By Connie Ogle, Miami Herald
The Vivienne Westwood wedding gown is gorgeous, as are the pivotal Manolo Blahniks. Miranda’s softer hairstyle is extremely flattering, and there are enough ”What is she wearing!?” moments to please the most dedicated fan of extreme fashion.
But the lumbering movie version of HBO’s Sex and the City turns out to be more disappointment than joyful reunion, a tedious and desperately drawn-out affair that tests your patience even as it brazenly courts (and often earns) your contempt. Stretching a 30-minute TV show into a longer-than-average, feature-length film is always a mistake, of course, as is assuming that SATC fans will blithely enjoy any random arrangement of dramatic and comedic moments so long as they involve shopping, couture, break-ups, make-ups and hot, naked guys.
The story, such as it is, picks up three years after the series ended, with our heroines paired off with husbands or boyfriends, all in or near NYC, except for Samantha (Kim Cattrall), who has moved to L.A. with gorgeous actor Smith (Jason Lewis). She flies into town every other day, though, so it’s all good. Carrie (Sarah Jessica Parker) and Big (Chris Noth) are looking for a place to live. Miranda (Cynthia Nixon) and Steve (David Eigenberg) are sparring as usual, and Charlotte (Kristin Davis) and Harry (Evan Handler) are blissfully happy with their adopted Chinese daughter.
We learn there will be a wedding and a Vogue shoot. Carrie wears a bird on her head. Excellent. But then the break-ups begin. We are treated to more shopping, several pointless and increasingly annoying fashion montages and more feminine squealing than can be healthy for anyone. If my friends shrieked this much every time they laid eyes on me, I’d have them Baker Acted.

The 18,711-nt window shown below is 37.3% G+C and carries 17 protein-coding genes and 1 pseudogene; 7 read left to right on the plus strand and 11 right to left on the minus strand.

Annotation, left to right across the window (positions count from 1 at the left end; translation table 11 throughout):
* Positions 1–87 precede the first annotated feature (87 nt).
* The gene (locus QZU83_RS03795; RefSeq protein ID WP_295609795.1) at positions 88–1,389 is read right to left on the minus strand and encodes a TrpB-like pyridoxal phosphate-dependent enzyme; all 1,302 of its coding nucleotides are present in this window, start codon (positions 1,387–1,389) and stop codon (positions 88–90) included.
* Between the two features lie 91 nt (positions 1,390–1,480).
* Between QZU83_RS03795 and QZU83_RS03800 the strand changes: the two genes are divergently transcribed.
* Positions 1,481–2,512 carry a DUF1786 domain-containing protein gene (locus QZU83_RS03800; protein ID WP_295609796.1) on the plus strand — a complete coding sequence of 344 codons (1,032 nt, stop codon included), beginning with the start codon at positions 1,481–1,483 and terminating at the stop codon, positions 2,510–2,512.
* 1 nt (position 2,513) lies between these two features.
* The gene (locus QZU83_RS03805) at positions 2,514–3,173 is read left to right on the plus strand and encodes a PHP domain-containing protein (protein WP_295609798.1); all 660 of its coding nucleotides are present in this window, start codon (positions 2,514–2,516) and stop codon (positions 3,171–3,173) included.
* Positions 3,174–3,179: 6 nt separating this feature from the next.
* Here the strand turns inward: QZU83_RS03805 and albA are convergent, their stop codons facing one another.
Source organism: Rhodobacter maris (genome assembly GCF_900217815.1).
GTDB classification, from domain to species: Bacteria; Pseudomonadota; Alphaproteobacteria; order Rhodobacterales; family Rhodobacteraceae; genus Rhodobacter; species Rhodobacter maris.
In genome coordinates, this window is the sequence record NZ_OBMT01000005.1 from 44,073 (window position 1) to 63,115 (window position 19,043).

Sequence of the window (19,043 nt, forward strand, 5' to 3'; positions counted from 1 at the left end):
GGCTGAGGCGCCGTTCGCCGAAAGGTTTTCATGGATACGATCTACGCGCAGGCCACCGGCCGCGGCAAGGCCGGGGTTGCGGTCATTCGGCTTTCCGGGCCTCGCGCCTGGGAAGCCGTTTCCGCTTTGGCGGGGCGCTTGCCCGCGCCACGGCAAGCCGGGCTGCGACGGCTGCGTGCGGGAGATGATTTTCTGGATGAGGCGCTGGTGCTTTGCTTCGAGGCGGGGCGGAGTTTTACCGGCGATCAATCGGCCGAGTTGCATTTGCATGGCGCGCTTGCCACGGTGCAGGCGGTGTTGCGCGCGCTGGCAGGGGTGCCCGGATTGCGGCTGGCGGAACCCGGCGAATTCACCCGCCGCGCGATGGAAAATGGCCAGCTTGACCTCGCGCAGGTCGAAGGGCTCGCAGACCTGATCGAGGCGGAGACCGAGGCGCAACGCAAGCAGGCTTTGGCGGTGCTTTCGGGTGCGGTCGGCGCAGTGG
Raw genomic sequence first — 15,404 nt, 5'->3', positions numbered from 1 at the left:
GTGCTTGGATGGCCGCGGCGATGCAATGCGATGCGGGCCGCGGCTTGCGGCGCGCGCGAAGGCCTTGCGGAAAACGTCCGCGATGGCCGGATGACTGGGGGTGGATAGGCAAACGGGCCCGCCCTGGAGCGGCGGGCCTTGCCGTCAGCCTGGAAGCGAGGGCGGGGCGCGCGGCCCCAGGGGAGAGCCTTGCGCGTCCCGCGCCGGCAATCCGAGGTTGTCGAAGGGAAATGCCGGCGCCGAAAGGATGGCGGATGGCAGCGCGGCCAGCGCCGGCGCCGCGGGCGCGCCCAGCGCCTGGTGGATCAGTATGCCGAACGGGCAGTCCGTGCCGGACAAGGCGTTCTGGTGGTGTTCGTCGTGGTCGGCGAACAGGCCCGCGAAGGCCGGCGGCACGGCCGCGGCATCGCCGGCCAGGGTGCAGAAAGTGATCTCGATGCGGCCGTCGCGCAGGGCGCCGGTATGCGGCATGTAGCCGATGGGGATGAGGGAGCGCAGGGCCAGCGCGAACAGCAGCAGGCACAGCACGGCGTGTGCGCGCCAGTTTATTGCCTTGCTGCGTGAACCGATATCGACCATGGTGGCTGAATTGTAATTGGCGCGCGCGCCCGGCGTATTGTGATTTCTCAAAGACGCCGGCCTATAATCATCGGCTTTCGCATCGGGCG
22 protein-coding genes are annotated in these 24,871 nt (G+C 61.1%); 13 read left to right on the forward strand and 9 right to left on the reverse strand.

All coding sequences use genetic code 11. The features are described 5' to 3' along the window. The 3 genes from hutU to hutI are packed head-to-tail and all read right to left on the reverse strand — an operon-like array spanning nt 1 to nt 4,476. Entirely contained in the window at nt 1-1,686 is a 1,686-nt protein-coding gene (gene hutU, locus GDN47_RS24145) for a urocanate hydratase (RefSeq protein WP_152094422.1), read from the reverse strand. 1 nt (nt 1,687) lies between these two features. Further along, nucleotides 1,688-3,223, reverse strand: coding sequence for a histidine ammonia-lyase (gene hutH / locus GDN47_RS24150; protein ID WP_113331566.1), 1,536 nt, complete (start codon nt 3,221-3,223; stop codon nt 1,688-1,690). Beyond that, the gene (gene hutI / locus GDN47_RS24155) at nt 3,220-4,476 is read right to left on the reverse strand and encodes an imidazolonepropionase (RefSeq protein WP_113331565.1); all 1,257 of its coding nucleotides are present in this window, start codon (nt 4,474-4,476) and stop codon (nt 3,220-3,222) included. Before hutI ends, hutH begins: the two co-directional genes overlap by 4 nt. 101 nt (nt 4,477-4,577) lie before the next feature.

Even more disconcerting is the girl-power road trip to Mexico, which seems to exist solely for the benefit of a lame diarrhea joke. Also in that vein is a series of humping-dog gags that have apparently wandered onscreen straight from an Adam Sandler movie. SATC has never been known for sophisticated humor, but its raunchy banter has always been delicious and invigorating. A humping dog makes 10-year-old boys laugh, not grown women with eyes for Louis Vuitton.
But then, that’s another problem with SATC: It’s self-indulgent, showing us scenes of the girls as they hit Fashion Week, merely because the production budget is big enough to allow them to be there. Maybe the weakened economy is affecting me, or I grew weary of the shopping porn, but this grasping consumption is off-putting in a way it never was on TV. Maybe there’s simply too much of what used to be a good thing.
Worst of all, though, is the evisceration of Carrie and Mr. Big. America’s favorite rich, white-guy playa dithers like a nervy schoolgirl and even at one point — brace yourself — recites poetry. He’s de-Bigged. His behavior is so out of character that it compromises our affection for Carrie. Despite Parker’s considerable grace and charm, our beloved Carrie no longer is someone we really want to hang out with.
Writer/director Michael Patrick King may think women watched the TV show to daydream about acquiring things: a new bag, a new apartment, a man. But though the shoes are nice, we responded to a different fantasy: That we might always have time for our best friends and long talks and Cosmos, that we’ll always be close despite busy lives. SATC is best when it realizes that fact: A concerned Carrie traipsing out through the snow on New Year’s Eve to comfort a weepy Miranda is the film’s emotional highlight.
Still, Willie Garson, who plays Carrie’s gay friend Stanford, was right when he said during a red carpet interview that SATC was a ”critic-proof film.” Loyal fans will flock to the theaters to see their heroes no matter what they read in reviews. It’s a shame the filmmakers didn’t give them a film that’s the perfect fit for their devotion.
Cast: Sarah Jessica Parker, Kim Cattrall, Kristin Davis, Cynthia Nixon, Chris Noth, Jennifer Hudson
Director/screenwriter: Michael Patrick King
Producers: Eric M. Cyphers, Michael Patrick King, John P. Melfi, Sarah Jessica Parker, Darren Star
A New Line Cinema release. Running time: 148 minutes. Strong sexual content, graphic nudity and language.